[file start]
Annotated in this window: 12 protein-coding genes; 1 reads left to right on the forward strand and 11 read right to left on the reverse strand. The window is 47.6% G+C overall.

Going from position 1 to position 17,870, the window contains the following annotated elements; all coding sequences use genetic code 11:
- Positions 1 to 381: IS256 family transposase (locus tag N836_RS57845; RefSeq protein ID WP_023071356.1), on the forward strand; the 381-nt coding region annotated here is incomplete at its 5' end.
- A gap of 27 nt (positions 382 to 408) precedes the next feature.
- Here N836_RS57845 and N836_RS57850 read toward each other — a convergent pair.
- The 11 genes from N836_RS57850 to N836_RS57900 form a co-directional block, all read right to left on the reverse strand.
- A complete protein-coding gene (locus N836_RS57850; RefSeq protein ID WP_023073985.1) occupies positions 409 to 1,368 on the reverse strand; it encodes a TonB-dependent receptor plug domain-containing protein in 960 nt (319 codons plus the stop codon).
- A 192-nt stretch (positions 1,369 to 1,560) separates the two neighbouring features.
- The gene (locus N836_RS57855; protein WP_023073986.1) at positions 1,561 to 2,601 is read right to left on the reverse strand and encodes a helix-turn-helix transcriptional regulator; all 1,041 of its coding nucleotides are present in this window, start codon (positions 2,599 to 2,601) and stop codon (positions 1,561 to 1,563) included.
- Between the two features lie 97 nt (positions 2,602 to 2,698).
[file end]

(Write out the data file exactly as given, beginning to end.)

Annotated in this window: 12 protein-coding genes; 1 reads left to right on the forward strand and 11 read right to left on the reverse strand. The window is 47.6% G+C overall.

Going from position 1 to position 17,870, the window contains the following annotated elements; all coding sequences use genetic code 11:
- Positions 1 to 381: IS256 family transposase (locus tag N836_RS57845; RefSeq protein ID WP_023071356.1), on the forward strand; the 381-nt coding region annotated here is incomplete at its 5' end.
- A gap of 27 nt (positions 382 to 408) precedes the next feature.
- Here N836_RS57845 and N836_RS57850 read toward each other — a convergent pair.
- The 11 genes from N836_RS57850 to N836_RS57900 form a co-directional block, all read right to left on the reverse strand.
- A complete protein-coding gene (locus N836_RS57850; RefSeq protein ID WP_023073985.1) occupies positions 409 to 1,368 on the reverse strand; it encodes a TonB-dependent receptor plug domain-containing protein in 960 nt (319 codons plus the stop codon).
- A 192-nt stretch (positions 1,369 to 1,560) separates the two neighbouring features.
- The gene (locus N836_RS57855; protein WP_023073986.1) at positions 1,561 to 2,601 is read right to left on the reverse strand and encodes a helix-turn-helix transcriptional regulator; all 1,041 of its coding nucleotides are present in this window, start codon (positions 2,599 to 2,601) and stop codon (positions 1,561 to 1,563) included.
- Between the two features lie 97 nt (positions 2,602 to 2,698).